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Oil movement by rail ticked up slightly in Sept.

Shipments of oil by rail ticked up a little during the month of September.

The oil was shipped to East Coast refineries.

The amount of Bakken crude shipped by rail has been dropping because of pipeline infrastructure – most notably the Dakota Access Pipeline.

North Dakota Pipeline Authority director Justin Kringstad said in September oil companies were dealing with the after affects of hurricanes.

"Hurricane Maria impacted deliveries of oil to the East Coast," Kringstad said. "The PADD 1 refineries are fully geared to handle Bakken crude deliveries by rail."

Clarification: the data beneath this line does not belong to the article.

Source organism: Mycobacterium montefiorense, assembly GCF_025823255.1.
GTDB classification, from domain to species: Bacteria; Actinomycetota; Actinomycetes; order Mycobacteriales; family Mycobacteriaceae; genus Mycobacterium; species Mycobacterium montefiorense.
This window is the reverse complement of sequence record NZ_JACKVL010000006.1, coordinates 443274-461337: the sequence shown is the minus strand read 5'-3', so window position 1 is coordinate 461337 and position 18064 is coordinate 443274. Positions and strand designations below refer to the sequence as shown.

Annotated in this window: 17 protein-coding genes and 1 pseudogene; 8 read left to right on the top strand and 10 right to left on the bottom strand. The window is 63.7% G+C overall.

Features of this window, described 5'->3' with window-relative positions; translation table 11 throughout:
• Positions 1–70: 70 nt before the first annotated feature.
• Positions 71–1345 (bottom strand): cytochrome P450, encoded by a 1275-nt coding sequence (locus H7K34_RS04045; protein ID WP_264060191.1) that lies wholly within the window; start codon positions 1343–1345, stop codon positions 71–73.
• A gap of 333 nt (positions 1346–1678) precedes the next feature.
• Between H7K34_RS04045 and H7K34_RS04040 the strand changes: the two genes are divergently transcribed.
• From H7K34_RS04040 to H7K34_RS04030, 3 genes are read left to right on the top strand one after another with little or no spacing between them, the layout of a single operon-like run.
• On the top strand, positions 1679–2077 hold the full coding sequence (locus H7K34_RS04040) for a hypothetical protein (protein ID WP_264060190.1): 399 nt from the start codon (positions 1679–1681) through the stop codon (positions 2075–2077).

Kringstad said those refineries had shifted away from that, and were taking more "water-borne" oil because of the market conditions.

"Those water-borne shipments were not able to be delivered as expected," Kringstad said. "So as a solution, there were trains leaving North Dakota and headed to the East Coast to feed those refineries."

In September, 76 percent of North Dakota oil was exported by pipeline – and 11 percent was taken by rail.

The rest of the oil was either trucked, or stayed in-state to be refined.

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